- The Game Is Played at a Neutral Site. One of my favorite aspects of sports is the phenomenon of the fans, rooting in near-unison for the home team, becoming a factor in the action on the field. Players across all sports say that a feverish fan base lifts the intensity of the game and thus propels them to play harder than they might otherwise would. In football, a loud stadium can disrupt the timing of a play call, induce false starts and offside jumps, and lead to lapses in concentration. There’s nothing quite like it when an exciting moment lifts the spirits of 80,000 people all at once, or when a deafening silence envelopes the stadium as the visiting team scores a decisive touchdown. The Super Bowl, though, is played in a neutral site, usually in a dome, or in a warm-weather city. While partisans of both teams show up, quite a number of fans are there merely for the spectacle and have no emotions invested in the outcome of the game. As a result, the game feels more like an exhibition than anything else. It just isn’t nearly as much fun as the NFC and AFC Championship games that precede it.
- The Game Is Played Two Weeks After the Previous Game. The NFL has gone backwards and forwards on this issue over the years, occasionally shortening the Super Bowl incubation period to one week. Recently, however, two has been the norm. Rather than build suspense, the delay deflates it. Half of the sport’s fans probably no longer care whether the New England Patriots or the New York Giants win the game- they’re just glad that the game is finally going to be played.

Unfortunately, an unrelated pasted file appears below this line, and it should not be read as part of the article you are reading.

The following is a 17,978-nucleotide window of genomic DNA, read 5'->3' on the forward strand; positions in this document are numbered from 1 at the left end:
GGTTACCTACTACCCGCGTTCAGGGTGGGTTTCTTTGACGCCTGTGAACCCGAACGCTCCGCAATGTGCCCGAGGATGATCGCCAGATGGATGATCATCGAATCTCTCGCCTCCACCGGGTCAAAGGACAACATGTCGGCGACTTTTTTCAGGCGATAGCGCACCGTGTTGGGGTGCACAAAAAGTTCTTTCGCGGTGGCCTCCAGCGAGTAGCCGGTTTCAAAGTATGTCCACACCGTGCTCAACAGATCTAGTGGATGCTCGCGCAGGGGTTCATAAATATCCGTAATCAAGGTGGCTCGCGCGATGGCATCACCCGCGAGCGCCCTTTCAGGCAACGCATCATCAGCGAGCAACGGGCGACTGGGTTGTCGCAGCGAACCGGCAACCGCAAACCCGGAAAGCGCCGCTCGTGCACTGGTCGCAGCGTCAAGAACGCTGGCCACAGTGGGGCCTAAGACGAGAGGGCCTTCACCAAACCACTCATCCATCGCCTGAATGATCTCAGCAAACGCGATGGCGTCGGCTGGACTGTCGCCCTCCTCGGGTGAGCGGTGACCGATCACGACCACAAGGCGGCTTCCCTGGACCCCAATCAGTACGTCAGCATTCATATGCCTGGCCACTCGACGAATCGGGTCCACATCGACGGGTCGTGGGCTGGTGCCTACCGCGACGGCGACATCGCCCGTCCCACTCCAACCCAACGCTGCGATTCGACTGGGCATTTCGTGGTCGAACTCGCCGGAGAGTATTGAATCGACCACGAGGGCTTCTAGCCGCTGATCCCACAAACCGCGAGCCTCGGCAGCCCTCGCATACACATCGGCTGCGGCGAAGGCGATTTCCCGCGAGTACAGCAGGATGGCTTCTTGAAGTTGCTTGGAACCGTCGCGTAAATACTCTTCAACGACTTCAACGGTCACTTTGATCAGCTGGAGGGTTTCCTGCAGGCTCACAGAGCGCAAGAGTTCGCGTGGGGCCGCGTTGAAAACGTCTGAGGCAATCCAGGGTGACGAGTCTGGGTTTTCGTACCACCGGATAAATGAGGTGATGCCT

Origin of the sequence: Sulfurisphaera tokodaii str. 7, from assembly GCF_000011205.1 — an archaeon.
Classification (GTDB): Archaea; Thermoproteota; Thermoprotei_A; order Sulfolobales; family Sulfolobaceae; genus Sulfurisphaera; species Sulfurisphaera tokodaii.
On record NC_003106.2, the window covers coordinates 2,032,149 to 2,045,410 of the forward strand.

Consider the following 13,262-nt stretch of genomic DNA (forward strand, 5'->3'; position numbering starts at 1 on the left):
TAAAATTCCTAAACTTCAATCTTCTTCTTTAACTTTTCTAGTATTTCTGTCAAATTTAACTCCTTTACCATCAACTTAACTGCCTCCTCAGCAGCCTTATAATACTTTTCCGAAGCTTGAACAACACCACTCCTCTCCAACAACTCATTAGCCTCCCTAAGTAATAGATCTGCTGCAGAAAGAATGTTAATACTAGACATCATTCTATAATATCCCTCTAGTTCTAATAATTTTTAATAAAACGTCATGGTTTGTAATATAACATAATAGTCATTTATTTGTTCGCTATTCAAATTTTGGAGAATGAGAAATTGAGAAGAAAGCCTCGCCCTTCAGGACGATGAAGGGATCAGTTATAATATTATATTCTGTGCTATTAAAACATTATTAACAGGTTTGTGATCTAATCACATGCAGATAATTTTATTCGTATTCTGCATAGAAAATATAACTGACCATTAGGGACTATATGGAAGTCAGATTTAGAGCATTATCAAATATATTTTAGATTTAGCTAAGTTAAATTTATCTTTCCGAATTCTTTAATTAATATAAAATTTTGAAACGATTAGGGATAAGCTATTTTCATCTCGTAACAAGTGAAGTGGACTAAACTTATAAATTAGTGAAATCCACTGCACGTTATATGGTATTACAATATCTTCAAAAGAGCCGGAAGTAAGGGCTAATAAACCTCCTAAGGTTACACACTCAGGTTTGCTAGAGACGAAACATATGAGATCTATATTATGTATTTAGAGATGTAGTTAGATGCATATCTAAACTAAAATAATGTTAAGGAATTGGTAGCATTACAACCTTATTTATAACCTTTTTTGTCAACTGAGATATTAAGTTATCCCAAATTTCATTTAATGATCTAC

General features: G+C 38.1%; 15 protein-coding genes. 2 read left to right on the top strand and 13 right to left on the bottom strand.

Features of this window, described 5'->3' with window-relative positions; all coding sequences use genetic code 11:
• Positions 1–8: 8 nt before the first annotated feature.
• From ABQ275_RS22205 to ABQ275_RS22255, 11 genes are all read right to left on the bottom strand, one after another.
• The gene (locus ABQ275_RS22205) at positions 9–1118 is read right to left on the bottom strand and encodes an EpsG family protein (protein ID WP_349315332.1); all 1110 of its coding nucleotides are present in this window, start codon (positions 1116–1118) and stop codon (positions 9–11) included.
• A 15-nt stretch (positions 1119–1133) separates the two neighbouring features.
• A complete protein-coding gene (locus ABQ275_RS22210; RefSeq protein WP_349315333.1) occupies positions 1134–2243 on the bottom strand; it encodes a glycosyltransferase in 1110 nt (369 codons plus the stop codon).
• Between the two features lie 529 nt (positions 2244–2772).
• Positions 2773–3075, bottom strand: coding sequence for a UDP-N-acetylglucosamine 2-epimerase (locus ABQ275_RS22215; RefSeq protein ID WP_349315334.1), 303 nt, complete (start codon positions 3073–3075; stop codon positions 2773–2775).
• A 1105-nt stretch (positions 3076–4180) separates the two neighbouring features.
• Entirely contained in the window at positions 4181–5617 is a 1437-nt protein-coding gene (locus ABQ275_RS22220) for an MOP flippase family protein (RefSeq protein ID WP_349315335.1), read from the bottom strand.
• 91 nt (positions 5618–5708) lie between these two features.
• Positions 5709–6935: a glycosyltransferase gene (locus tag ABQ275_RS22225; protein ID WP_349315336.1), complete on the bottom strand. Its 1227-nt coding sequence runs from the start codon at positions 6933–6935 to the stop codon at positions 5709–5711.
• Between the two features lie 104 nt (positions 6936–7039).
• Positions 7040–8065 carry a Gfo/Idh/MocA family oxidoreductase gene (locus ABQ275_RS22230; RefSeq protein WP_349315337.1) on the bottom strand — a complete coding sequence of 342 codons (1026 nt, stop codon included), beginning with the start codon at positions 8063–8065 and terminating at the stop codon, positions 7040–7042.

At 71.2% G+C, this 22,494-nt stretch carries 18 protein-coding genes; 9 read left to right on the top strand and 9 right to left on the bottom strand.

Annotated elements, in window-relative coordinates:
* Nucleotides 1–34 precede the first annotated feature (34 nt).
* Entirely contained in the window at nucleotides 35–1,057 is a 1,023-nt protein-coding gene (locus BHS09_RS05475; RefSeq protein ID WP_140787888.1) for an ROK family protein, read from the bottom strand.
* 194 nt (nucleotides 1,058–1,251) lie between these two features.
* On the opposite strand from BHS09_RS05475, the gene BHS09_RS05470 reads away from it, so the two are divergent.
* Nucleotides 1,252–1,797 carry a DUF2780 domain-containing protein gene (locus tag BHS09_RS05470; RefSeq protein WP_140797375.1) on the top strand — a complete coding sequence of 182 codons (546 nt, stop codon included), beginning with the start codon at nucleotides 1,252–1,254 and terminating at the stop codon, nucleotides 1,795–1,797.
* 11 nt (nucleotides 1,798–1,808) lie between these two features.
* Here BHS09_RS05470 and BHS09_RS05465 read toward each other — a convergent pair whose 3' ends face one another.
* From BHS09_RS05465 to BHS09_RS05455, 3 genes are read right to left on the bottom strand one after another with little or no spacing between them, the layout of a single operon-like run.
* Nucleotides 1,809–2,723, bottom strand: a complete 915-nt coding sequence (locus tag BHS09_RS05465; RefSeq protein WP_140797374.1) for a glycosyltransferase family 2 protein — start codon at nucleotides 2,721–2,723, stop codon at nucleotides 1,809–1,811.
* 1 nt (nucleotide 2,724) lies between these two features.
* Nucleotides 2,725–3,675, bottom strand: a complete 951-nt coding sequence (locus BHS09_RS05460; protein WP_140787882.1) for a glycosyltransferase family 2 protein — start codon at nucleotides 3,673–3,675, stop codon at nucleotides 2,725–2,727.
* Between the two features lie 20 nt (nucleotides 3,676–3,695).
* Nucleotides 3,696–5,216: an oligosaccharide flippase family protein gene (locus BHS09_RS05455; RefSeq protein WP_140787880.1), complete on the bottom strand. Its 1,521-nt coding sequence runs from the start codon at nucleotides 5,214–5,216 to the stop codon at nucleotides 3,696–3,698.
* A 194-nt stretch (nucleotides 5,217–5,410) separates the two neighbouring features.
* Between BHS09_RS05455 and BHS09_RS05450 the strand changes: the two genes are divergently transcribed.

- The Pre-Game and Halftime Nonsense. After an interminable period before the game of mandatory patriotic symbolism, the Super Bowl extravaganza takes on ridiculous dimensions with the halftime show, which usually consists of a washed-up performer hustled onto a revolving stage with two dozen backup dancers in order to perform three or four old songs to the delight of, oh, 250 million people or so. Football games take long enough as it is, so the forced entertainment just feels like a needless pile-on. That being said, the Super Bowl halftime show did introduce the delicious phrase “wardrobe malfunction” into the lexicon.
- The Announcers. For whatever reason, Fox has bestowed its highest priority baseball and football games to Joe Buck, an announcer whose principle claim for the honor seems to be that his father was a beloved announcer before him. I personally detest Buck; he calls pivotal events with all the excitement of Ben Stein reading a stack of financial statements, and his insufferable, smug haughtiness makes you think a lot of people stole his lunch money growing up. Does he have something dirty on Rupert Murdoch? It’s only plausible explanation. Fortunately, this year the Super Bowl will be broadcast on NBC, a network that at least has the good sense to appoint the peerless Al Michaels to the task.
Part of the problem with the Super Bowl is its singularity. The baseball, basketball, and hockey championships are all best-of-7 series in which no single game (until the 7th) may necessarily decide the winner. Therefore, these leagues cannot inflate the importance of any single game with the vast quantities of muck thrown on the Super Bowl. Nevertheless, I propose the following changes:
- Give home-field advantage to the team, in either conference, who finishes with the best regular-season record. Unfair to the 9-7 New York Giants that they have to play on the road against the 13-3 New England Patriots? Well- they shouldn’t have lost to the Redskins twice. Playing on the road hasn’t stopped them from getting this far, anyway. This way, the fans will get back into the game, adding an intangible element that will make the game a lot more enjoyable. Plus, putting the game in places like Green Bay, Foxboro, MA, or Buffalo would add an intriguing possibility that inclement weather would be a factor.